A MPPT, or maximum power point tracker is an electronic DC to DC converter that optimizes the match between the solar array (PV panels), and the battery bank or utility grid. To put it simply, they convert a higher voltage DC output from solar panels (and a few wind generators) down to the lower voltage needed to charge batteries.

Here is where the optimization, or maximum power point tracking comes in. Assume your battery is low, at 12 volts. A MPPT takes that 17.6 volts at 7.4 amps and converts it down, so that what the battery gets is now 10.8 amps at 12 volts. Now you still have almost 130 watts, and everyone is happy.



So for me, MTTP seems to be the best choice as it will charge the batteries faster.. And make better use of my watts and volts.

It would also seem if you join two panels together you are also doubling the volts?? True of false. Say two 12 volt 128 watt panels are now putting out 24 volts 252 watts??? Or is it still putting out 12 volts and 252 watts?

The question I haven't been able to find, but I am assuming is: that if I run out of the controller to my 12 volt system it will send it as 12 volts not the 20+ and be safe for my fans and lights?

Also my 12 volt panel has the power from the TV coming into it. Then running to the converter and then to the batteries, to charge them. I suppose any extra power come in here from the solar panel would also be charging the batteries? Kinda of like a double charge system???? not sure of any advantage to that..

So I would be looking at running wires to the controller form the Solar panels, and from there to my 12 volt panel and also to my batteries. does this sound about right?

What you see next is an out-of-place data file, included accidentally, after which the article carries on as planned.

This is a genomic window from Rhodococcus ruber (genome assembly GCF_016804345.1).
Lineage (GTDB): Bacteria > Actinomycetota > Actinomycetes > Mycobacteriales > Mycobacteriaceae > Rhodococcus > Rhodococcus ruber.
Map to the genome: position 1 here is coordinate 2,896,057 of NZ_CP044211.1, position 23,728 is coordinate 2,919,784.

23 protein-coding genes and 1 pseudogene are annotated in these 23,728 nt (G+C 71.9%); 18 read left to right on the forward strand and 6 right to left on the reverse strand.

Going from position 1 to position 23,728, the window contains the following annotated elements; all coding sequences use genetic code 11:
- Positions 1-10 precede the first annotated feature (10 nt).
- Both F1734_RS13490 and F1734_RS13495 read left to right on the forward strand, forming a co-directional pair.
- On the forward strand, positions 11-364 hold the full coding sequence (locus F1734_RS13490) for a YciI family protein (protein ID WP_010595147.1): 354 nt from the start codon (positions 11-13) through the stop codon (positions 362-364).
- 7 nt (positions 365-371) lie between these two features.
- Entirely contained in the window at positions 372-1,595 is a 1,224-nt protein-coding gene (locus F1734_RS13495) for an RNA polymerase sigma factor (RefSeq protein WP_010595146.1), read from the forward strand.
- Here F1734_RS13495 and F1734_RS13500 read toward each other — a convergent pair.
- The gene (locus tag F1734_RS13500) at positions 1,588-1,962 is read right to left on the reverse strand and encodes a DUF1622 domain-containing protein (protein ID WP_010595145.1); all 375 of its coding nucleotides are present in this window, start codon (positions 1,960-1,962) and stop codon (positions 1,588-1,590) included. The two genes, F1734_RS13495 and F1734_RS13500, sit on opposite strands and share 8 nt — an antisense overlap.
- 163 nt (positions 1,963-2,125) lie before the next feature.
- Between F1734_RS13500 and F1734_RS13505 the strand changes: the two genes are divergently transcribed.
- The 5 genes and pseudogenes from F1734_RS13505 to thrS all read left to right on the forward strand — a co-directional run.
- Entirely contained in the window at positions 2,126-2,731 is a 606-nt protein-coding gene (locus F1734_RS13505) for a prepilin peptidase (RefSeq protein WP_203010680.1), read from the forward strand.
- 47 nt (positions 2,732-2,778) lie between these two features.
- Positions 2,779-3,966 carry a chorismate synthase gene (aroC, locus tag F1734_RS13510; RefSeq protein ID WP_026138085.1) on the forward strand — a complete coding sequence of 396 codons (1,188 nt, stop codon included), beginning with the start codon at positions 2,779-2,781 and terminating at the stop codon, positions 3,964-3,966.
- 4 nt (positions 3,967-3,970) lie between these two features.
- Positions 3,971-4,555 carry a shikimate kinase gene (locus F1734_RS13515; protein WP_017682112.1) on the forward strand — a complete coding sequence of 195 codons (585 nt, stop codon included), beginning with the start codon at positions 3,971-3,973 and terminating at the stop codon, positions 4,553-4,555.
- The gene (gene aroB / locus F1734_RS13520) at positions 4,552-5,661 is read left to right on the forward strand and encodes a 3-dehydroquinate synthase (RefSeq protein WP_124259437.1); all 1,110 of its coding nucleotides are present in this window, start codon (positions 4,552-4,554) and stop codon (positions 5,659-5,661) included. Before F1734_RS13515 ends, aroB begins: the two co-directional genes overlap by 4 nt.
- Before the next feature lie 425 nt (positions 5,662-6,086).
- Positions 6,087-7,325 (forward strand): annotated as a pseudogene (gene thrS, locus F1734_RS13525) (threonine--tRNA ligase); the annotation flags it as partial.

Any input is greatly welcome at this point as my brain is in overload from reading information that I knew nothing about this morning
__________________

__________________
Jason

May you have at least one sunny day, and a soft chair to sit in..

2008 5.7 L V8 Sequoia
AIR # 31243
WBCCI # 6987
FOUR CORNERS UNIT
purman is offline   Reply With Quote
Old 09-05-2012, 09:15 PM   #2
Rivet Master
 
AWCHIEF's Avatar
 
2006 23' Safari SE
Biloxi , Mississippi
Join Date: Nov 2011
Posts: 8,138
Images: 33
Too confusing for me.
__________________

__________________
MICHAEL

Do you know what a learning experience is? A learning experience is one of those things that says "You know that thing that you just did? Don't do that."
AWCHIEF is offline   Reply With Quote
Old 09-05-2012, 09:21 PM   #3
Rivet Master
 
purman's Avatar
 
1968 28' Ambassador
Cedaredge , Colorado
Join Date: Jul 2008
Posts: 2,542
Quote:
Originally Posted by AWCHIEF View Post
Too confusing for me.
Thats how I feel right now, thats why I need HELP
__________________
Jason

May you have at least one sunny day, and a soft chair to sit in..

2008 5.7 L V8 Sequoia